[...] At the end of the day, why am I in the Lords, Molly, I ask myself. I'm there because a Prime Minister sent me - its modern day patronage. And when you saw the glee of all those noble Lords on the other side, that, finally, they'd somehow got rid of the hereditary peers, and they're so thrilled. But have they ever stopped to think, why are they there? Tony Blair sent a whole reef of them in lately.

[...] Will we be better at scrutinising legislation because its modern day patronage?

MD: They would argue because you personally earned it, and not your father

BM: Well maybe they would argue that, but I would say that I'd rather have patronage of several hundred years ago, when the noble lords, who have served this country well, can look at it dispassionately, and they do not owe their position here to this Prime Minister, or the one before.

Dialogue from 'The Lords' Tale', a documentary by Molly Dineen

Debates about which leadership form is 'the best,' whether in the General Assembly of the United Nations or in a university management seminar, miss the point.

The argument should turn on what are the prevailing Life Conditions and which MEMEs will awaken. Once the color(s) are identified, the appropriate leadership follows naturally.

[Don Beck & Christopher Cowan]
Spiral Dynamics, p. 126

The history of societies shows a constant tendency toward the formation of a nobility as the apex and crown of any given society.

It would seem that all efforts at socialization have as their ideal some kind of aristocracy, of rule of the best, even though this goal may not be admitted.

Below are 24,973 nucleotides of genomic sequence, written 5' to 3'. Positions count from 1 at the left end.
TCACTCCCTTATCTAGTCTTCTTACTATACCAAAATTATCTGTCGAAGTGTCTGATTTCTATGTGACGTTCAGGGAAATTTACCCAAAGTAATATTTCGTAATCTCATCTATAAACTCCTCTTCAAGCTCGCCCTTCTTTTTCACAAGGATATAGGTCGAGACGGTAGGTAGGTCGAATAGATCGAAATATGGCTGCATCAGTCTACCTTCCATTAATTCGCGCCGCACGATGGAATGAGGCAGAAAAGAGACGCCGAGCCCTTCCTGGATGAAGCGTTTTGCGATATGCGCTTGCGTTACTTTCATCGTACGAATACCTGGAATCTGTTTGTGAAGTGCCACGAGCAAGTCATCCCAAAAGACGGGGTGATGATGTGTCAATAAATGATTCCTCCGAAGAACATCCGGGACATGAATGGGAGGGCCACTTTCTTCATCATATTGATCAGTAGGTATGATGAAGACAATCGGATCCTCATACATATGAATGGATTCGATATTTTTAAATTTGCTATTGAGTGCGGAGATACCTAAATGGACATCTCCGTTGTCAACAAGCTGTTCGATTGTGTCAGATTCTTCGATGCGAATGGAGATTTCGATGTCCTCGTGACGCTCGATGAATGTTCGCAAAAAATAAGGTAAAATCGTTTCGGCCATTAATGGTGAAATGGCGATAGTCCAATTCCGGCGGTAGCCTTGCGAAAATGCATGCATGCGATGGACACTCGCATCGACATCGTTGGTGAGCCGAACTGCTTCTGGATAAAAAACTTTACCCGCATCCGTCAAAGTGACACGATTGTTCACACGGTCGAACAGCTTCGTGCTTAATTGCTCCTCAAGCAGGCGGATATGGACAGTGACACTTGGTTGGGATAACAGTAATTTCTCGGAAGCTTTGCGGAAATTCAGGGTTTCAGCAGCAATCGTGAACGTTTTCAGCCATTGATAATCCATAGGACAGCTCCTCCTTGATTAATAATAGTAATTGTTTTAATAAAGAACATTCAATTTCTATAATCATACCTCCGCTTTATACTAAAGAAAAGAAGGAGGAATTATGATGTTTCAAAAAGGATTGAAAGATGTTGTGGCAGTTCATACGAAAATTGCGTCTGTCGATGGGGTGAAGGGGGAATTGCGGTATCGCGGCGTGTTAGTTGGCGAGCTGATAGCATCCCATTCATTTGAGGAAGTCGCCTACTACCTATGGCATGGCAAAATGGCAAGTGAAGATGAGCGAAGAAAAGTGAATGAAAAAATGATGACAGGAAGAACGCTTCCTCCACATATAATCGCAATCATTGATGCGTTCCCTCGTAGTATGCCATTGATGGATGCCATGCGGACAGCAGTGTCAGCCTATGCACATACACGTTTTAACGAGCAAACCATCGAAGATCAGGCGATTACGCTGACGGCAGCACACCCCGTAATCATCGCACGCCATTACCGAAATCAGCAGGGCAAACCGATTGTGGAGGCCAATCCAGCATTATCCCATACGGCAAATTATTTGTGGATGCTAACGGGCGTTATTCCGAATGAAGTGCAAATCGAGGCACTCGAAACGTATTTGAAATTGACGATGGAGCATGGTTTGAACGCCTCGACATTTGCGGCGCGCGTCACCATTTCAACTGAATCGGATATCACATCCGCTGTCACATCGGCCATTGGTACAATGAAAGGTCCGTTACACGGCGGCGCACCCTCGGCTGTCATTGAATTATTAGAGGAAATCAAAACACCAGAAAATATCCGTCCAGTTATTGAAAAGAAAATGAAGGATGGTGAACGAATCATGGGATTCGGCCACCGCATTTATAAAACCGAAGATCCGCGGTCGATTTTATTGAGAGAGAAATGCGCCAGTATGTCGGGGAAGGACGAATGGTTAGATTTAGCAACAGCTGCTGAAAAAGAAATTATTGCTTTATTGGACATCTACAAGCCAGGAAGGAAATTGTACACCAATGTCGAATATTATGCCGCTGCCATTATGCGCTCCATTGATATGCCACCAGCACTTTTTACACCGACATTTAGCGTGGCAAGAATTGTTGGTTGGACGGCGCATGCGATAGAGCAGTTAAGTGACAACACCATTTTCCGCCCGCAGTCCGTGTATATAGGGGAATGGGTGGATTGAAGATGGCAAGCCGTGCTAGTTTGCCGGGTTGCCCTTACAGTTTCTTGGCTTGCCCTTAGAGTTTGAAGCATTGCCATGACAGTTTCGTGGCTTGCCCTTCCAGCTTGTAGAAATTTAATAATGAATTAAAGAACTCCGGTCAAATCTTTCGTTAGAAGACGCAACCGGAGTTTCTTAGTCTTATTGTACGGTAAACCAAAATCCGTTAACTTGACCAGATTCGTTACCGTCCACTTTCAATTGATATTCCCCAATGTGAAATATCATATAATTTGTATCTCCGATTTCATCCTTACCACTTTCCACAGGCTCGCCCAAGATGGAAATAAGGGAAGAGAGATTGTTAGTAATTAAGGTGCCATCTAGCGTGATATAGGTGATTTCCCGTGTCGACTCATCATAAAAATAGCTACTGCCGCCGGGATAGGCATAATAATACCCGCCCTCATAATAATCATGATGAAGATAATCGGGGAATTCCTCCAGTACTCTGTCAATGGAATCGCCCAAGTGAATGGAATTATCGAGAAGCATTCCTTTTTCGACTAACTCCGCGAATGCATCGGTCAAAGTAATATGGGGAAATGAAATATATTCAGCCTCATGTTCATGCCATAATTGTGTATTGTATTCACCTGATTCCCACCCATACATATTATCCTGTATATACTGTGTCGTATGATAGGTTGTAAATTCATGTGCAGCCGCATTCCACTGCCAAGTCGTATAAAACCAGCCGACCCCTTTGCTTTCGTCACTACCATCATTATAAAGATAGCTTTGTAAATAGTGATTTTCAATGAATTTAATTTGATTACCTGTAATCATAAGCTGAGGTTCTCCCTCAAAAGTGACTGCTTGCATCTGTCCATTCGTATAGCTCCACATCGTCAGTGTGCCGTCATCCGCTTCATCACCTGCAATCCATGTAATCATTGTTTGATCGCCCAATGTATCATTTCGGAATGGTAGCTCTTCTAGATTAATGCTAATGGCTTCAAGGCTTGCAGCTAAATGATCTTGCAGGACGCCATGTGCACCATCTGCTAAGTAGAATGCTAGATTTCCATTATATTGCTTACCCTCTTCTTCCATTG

The holders of power, whether they have been kings or an anonymous group, have always been willing to further the rise of a nobility by protection and the granting of privileges. This has been so no matter what the nature of the nobility: political, by birth, by selection and education.

The favoured nobility has always basked in the sunlight; but from a certain stage of development on, its place in the sun, its privileged state, has always constituted a temptation and led to its corruption.

[Hermann Hesse]
The Glass Bead Game, p.348

If a number of individuals were to undergo (psychoanalysis) separately, and - provided their motive was strong enough - were to experience a change of attitude, they could subsequently form a group, a leading minority, which might become the nucleus of a larger body of people. 

Their numbers could be increased

a. by individual treatment
b. by suggestion through authority

The great mass of people is led by its suggestibility. It cannot be changed in its attitude, only in its behaviour. The latter depends on the authority of leaders whose attitude has been really changed.

A nation consists of the sum of its individuals, and its character corresponds to the moral average. Nobody is immune to a nationwide evil unless he is unshakably convinced of the danger of his own character being tainted by the same evil.

But the immunity of the nation depends entirely upon the existence of a leading minority immune to the evil and capable of combatting the powerful suggestive effect of seemingly possible wish-fulfilments.

[C. J. Jung]
'Techniques of attitude change conductive to world peace (Memorandum to UNESCO)', Civilization in Transition, p. 609-10, 612

It is just conceivable that Brexit will eventually turn out to be a good thing. I gravely doubt it, but I’m not qualified to judge. And that is the point. I wasn’t qualified to vote in the referendum. Nor were you, unless you have a PhD in economics or are an expert in a relevant field such as history.

Am I being elitist? Of course. What’s wrong with that?